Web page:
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CAPRI: Pushing the Limits of Technology

By Patty Housman

Color illusion created by psychologist Arthur Shapiro

Color illusion created by psychologist Arthur Shapiro

Technology is changing how we communicate, research, teach, learn—and even the way our brains work.

And because technology itself is expected to grow exponentially in the coming years, the College of Arts and Sciences has established the Collaborative for Applied Perceptual Research and Innovation (CAPRI) to take advantage of that growth.

CAPRI brings together faculty from across American University to investigate how new technology can revolutionize the way students learn and experience the world.

“The goal of CAPRI is to push the technological envelope and build a culture of cutting-edge technological innovation across departments and disciplines,” says Arthur Shapiro, psychology professor and director of CAPRI. “We want CAPRI to become an axis for perceptual research, science, innovation, and application.”

 

A Rapidly Changing World

Developments in interactive technology over the next 30 years will change the world as much as the Internet has shaped the last 30 years, says Shapiro. Fueling the change is the fact that technology is becoming accessible to more and more people. “You no longer have to be an engineer to use interactive technology; faculty and students in all disciplines can use it.”

Shapiro believes that one of the biggest questions for twenty-first-century academics is this: are we going to organize ourselves by content or by methodology?

He believes it will be the latter. “The new technologies cut across disciplines in ways that could not have been imagined 50 years ago,” he says, pointing to the work of Michael Bader, assistant sociology professor, who is using Geographic Information System (GIS) technology to create interactive maps about the civil rights movement and neighborhood demographics. Users can manipulate the maps to see how their own neighborhoods have changed over time.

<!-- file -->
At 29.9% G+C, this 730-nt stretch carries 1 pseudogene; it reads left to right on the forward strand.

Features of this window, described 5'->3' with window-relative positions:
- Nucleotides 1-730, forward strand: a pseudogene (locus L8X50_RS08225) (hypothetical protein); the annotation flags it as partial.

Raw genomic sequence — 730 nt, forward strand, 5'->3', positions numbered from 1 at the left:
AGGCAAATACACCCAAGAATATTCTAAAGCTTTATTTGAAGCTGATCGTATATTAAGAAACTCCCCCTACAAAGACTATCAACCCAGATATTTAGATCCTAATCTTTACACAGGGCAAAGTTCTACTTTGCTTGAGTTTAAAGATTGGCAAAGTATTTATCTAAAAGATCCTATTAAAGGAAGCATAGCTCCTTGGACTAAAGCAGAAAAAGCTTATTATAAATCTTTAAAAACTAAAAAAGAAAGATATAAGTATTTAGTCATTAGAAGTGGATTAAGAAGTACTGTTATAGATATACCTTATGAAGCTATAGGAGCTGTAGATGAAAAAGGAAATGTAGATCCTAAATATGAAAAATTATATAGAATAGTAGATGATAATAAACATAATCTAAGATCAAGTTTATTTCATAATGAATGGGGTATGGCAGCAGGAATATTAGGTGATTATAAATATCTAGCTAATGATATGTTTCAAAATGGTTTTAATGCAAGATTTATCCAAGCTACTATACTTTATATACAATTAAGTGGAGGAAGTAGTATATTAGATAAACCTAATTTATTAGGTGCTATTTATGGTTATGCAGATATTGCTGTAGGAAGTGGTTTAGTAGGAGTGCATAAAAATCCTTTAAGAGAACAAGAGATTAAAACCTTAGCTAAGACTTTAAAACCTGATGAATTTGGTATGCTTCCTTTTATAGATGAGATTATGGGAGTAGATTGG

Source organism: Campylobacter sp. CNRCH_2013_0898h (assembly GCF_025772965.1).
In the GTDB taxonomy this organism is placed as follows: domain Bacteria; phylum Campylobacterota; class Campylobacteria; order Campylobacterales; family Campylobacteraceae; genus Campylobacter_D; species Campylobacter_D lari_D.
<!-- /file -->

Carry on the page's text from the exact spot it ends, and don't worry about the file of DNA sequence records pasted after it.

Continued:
Interactive technology like this offers engaging new ways to communicate ideas and can be used by scholars in other disciplines. “Once we see tools working in one field, we can adapt them for our own fields,” says Shapiro.

 

Focus on Perceptual Research

CAPRI’s unique strength is perceptual research, says William Brent, assistant professor of performing arts. “This is research on how people understand what they see, hear, and feel—how basic information from the senses is interpreted by the brain, leading to higher-level understanding of our surroundings.” 

Shapiro says faculty and students are already conducting perceptual research, blending scientific research, art, and experimental technology.

In recent demonstrations, Shapiro presented interactive visual illusions. Brent’s Aural Maze challenged participants to navigate a space using only music to guide them. And physicist Jonathan Newport produced laser light shows that are controlled by the sound of visitors’ voices.

 

The Future: Innovation in a New Home

But this is just the beginning. Ultimately CAPRI will become an incubator for cutting-edge software and interface development for digital musical instrument design, medical testing, improved training procedures, and educational tools.

All of this will take place in the university’s state-of-the-art Don Myers Technology and Innovation Building, which opens in fall 2016. The building will house CAPRI; the departments of computer science, physics, and mathematics and statistics; and the new program in game design, offered jointly with the School of Communication.

“CAPRI will become an open collaborative laboratory hosting students and faculty from departments across the AU campus, as well as visiting researchers from around the world,” says Brent. Its work will be public and visible, offering “a space for interactive demonstrations and installations that the general public can freely explore. CAPRI’s exhibits will illustrate both what we know of and are still exploring about human perception.”